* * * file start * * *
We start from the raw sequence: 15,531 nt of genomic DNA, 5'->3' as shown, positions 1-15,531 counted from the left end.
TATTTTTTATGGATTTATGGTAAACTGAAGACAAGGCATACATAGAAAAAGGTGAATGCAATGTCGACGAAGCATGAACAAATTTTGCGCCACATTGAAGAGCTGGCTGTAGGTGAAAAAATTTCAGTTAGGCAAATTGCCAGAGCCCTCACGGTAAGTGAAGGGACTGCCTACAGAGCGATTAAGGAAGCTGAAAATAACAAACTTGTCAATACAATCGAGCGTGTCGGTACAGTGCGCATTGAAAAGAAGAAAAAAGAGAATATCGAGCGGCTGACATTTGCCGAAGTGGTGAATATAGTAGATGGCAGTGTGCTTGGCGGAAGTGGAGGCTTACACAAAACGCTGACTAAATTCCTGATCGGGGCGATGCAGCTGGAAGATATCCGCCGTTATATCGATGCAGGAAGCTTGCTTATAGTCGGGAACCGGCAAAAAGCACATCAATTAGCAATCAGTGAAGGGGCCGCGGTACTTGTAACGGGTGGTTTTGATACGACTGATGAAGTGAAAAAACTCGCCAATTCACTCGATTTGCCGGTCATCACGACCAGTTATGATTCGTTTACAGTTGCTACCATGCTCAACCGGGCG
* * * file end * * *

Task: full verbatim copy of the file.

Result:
We start from the raw sequence: 15,531 nt of genomic DNA, 5'->3' as shown, positions 1-15,531 counted from the left end.
TATTTTTTATGGATTTATGGTAAACTGAAGACAAGGCATACATAGAAAAAGGTGAATGCAATGTCGACGAAGCATGAACAAATTTTGCGCCACATTGAAGAGCTGGCTGTAGGTGAAAAAATTTCAGTTAGGCAAATTGCCAGAGCCCTCACGGTAAGTGAAGGGACTGCCTACAGAGCGATTAAGGAAGCTGAAAATAACAAACTTGTCAATACAATCGAGCGTGTCGGTACAGTGCGCATTGAAAAGAAGAAAAAAGAGAATATCGAGCGGCTGACATTTGCCGAAGTGGTGAATATAGTAGATGGCAGTGTGCTTGGCGGAAGTGGAGGCTTACACAAAACGCTGACTAAATTCCTGATCGGGGCGATGCAGCTGGAAGATATCCGCCGTTATATCGATGCAGGAAGCTTGCTTATAGTCGGGAACCGGCAAAAAGCACATCAATTAGCAATCAGTGAAGGGGCCGCGGTACTTGTAACGGGTGGTTTTGATACGACTGATGAAGTGAAAAAACTCGCCAATTCACTCGATTTGCCGGTCATCACGACCAGTTATGATTCGTTTACAGTTGCTACCATGCTCAACCGGGCG